Tommy John Surgery Theory

The big talk of baseball this season has not been on the play in the field, but rather on the apparent explosion of Tommy John surgery on young pitchers. Everybody has a theory, so why not me?

tommy john surgery

The men who started it all — Tommy John and Dr. Frank Jobe.

The trendy idea going around is that it all has to do with pitchers’ behavior when they are young; throwing curveballs at age 12, pitching year-round, etc. I do not buy this for a second.

If pitchers are doing such damage to their arms when they are teens or pre-teens, why do they suddenly need surgery 10 years later? Shouldn’t they need it in high school., college, or in the minors. Yes, Tommy John surgery is performed at those levels as well, but most of them seem to happen after they reach the majors.

Many experts agree that pitching injuries occur when a player is tired; when a pitcher’s arm is tired, it is difficult to maintain consistency in their release points, leading to awkward throws, leading to injury.

If this is true, then why are most Tommy John surgeries happening after a player reaches the majors? Certainly pitchers get tired in the minors, right? Maybe not.

Pitchers in the minors are on such strict pitch and innings count that they often do not get to the point where they are tired. Then when they reach the majors and suddenly they have to stretch things out, they get tired and get hurt.

This theory is not really new; many experts say the coddling of pitchers in the minors is somehow leading to injuries in the majors, but they could never put their finger on exactly why. Perhaps this is why. If pitchers threw more in the minors, they would be in better shape to really exert themselves in the majors. They would not get tired because they would be used to throwing so many pitches, and they would not get hurt.

Obviously, I am not a medical expert and this is all just speculation on my part. But there is some common sense here, at least I believe so. Regardless of whether this theory is correct, something terribly wrong is going on in baseball, and someone needs to figure out what it is and stop it.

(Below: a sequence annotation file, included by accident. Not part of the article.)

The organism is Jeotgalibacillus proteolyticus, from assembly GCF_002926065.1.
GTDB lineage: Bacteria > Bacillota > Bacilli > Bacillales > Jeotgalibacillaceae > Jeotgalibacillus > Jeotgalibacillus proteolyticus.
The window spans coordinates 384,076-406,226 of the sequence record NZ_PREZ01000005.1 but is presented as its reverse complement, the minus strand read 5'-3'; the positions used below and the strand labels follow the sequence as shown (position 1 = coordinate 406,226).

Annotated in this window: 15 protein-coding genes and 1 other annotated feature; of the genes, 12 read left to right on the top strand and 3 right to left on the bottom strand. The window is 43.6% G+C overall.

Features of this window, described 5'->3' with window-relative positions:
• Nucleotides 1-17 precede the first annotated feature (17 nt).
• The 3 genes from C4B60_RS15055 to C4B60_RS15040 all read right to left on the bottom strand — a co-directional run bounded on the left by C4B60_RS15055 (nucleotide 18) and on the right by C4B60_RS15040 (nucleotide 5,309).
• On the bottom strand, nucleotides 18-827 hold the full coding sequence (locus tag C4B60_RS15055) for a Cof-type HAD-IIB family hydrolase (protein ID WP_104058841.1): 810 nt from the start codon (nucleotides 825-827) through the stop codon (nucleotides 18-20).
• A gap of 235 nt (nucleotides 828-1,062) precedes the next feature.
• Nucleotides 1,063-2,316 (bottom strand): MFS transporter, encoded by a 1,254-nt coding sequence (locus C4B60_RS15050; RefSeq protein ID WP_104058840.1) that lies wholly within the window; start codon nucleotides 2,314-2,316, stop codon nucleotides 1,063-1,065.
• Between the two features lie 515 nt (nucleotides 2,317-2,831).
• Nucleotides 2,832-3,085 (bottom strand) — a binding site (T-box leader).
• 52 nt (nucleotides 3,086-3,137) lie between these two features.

3 comments on “Tommy John Surgery Theory
  1. I recently saw an interview with Leo Mazzone, pitching coach. He said that pitchers in Glavine, Smoltz, Maddux era used to throw between starts, keeping their arms stretched out. A Tommy John injury was very rare. They weren’t taken out of starts because of an insane pitch count if they were performing well. Today’s pitchers are on a pitch count, don’t throw between starts and when they do get the nod every 5th day they try to dial it up to 98 mph too often. Of course somethings gotta give. His theory makes perfect sense to me.

  2. Throwing between starts…that makes perfect sense. I wonder why the dim bulbs who run baseball these days haven’t figured that out.

  3. if they don’t currently throw b/w starts then i’d be surprised. ron consistently talks about how he had his throw day b/w starts, just to keep loose. he also brought up this very theory, saying how he was raised to go 9 innings where pitchers these days expect to go 7 b/c of pitch counts and more hitters looking to walk and draw more pitches

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